‘With a disagreement hindering the allocation of funds from the Chelsea sale, assistance for Ukraine victims is being obstructed.’

The government has acknowledged that funds generated from the sale of Chelsea are being prevented from being used to assist victims of the war in Ukraine due to a “disagreement” with Roman Abramovich.

Over 18 months after Abramovich sold Chelsea to American investors, the proceeds of £2.5bn from the deal remain frozen in a UK bank account. On Tuesday, Leo Docherty, the minister for Europe, stated that the money release process is still stuck, as the two parties disagree on where and how it should be allocated.

While speaking to the European affairs committee in the House of Lords, Docherty revealed that no application has been submitted yet for a license that would allow the frozen funds to be utilized. “A license that enabled the freezing of the funds has been renewed and remains in effect,” Docherty said. “A second license would need to be agreed upon, but there is a disagreement between the fund’s administrators and the government. We cannot speculate on the intentions of the other side. It is their responsibility to apply for a license under the terms of the unilateral declaration.”

The unilateral declaration was a public statement issued by the government on May 30th of the previous year, a week after granting the initial license for the Chelsea sale. The declaration outlined the conditions under which a charitable foundation could potentially use what has been described as the largest humanitarian fund in history. According to the declaration, “the Treasury will only issue a license that ensures the proceeds are used exclusively for humanitarian purposes in Ukraine.”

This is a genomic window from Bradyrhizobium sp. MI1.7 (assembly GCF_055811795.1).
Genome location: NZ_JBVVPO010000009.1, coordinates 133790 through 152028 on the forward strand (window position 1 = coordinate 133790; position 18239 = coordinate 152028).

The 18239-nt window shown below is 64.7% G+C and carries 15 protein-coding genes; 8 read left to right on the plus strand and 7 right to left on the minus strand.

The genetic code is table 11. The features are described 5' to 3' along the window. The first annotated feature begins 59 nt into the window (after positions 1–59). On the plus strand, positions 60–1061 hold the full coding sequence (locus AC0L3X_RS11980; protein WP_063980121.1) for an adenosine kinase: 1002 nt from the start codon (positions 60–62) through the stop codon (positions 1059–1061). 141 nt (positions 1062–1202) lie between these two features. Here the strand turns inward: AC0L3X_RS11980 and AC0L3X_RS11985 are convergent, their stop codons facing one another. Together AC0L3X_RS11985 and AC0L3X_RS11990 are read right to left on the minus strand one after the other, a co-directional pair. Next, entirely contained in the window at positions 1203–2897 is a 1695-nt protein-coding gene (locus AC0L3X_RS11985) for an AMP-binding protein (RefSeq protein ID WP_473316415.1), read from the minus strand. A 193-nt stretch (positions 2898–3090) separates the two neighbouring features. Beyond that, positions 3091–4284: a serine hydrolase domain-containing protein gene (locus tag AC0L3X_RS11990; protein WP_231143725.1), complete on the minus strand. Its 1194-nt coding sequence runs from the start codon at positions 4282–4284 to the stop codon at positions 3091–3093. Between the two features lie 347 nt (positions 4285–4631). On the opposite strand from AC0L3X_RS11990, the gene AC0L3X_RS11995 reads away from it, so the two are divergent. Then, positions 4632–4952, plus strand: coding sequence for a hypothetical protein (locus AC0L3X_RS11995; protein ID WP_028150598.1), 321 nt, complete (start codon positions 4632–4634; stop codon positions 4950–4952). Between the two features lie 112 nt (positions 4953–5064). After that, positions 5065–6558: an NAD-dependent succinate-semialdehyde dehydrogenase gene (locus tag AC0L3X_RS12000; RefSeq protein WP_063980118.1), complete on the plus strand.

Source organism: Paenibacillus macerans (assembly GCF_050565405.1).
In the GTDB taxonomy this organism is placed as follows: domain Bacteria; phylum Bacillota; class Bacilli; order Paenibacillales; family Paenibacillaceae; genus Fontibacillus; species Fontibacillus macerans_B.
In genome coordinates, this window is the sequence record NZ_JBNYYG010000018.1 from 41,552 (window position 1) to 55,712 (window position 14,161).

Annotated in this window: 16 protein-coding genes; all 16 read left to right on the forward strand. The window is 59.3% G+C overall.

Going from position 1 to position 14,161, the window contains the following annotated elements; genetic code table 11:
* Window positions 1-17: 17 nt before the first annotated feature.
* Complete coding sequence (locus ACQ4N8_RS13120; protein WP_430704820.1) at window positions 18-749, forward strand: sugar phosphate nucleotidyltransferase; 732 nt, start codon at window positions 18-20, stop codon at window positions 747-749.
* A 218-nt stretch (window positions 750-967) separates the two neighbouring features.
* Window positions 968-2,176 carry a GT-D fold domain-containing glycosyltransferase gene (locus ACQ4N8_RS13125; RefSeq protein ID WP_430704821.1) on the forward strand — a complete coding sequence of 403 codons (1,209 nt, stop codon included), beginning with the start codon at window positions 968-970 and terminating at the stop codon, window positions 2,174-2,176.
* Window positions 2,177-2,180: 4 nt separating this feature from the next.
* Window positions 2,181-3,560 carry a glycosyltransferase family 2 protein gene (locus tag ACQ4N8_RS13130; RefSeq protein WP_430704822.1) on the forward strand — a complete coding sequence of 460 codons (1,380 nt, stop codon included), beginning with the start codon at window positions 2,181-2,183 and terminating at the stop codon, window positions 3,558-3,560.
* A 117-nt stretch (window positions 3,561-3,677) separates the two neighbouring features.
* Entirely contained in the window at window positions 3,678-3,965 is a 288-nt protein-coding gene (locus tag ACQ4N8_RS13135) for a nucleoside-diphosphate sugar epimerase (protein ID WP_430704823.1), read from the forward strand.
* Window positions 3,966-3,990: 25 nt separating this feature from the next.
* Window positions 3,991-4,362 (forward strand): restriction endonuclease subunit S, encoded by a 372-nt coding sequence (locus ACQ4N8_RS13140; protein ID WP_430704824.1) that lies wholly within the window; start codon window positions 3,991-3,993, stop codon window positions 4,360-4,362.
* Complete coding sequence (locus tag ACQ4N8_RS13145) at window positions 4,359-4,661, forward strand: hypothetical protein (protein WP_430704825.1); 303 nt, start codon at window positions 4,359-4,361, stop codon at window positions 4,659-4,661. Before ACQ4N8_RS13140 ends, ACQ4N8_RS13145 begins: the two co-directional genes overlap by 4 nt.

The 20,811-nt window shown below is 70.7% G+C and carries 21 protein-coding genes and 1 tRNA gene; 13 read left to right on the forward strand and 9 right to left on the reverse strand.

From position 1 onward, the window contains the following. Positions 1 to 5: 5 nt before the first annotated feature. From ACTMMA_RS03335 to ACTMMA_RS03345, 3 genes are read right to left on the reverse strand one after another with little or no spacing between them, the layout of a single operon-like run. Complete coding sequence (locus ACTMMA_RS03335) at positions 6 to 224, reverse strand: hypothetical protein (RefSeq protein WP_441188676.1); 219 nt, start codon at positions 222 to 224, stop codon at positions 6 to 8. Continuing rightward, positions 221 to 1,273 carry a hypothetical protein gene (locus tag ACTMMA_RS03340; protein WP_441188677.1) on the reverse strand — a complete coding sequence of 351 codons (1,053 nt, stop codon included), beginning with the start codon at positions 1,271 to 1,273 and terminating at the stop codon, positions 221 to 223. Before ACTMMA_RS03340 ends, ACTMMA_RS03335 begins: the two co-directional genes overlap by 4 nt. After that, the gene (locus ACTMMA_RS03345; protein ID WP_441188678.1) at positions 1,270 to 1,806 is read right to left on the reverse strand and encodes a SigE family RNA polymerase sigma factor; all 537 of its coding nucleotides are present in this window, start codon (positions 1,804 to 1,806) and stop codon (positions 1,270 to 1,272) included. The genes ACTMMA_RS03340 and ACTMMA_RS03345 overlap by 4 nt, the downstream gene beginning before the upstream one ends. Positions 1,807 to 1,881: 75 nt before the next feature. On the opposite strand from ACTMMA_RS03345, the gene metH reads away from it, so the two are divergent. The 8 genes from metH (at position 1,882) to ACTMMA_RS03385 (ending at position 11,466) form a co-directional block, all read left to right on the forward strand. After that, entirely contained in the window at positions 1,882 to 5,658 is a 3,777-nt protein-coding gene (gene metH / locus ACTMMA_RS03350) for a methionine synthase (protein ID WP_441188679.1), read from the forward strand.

Docherty admitted to the committee that Abramovich and those entrusted to manage the foundation have a different interpretation of the fund’s mandate. “The main difference between the government and the foundation’s establishment lies in whether the funds are utilized within Ukraine or for Ukrainians residing outside of Ukraine. This is something that still needs to be resolved,” Docherty explained.

Why the disagreement has not been resolved yet remains unanswered. Experts in sanctions law argue that if Abramovich has failed to comply with the terms of the initial license, he could potentially face criminal charges or significant financial penalties. Representatives of Abramovich have indicated to the Guardian that the terms of the initial license were not aligned with the language of the unilateral declaration and did allow for funds to be used outside Ukraine.

Publicly, the government has not hinted at taking action against Abramovich to facilitate the establishment of the foundation, and Docherty did not outline any potential next steps to the committee. Nonetheless, the minister reiterated the government’s desire to see the issue resolved. “We want this to be resolved as quickly as possible,” he emphasized. “We are actively pushing for it.”

Leave a Reply

Your email address will not be published. Required fields are marked *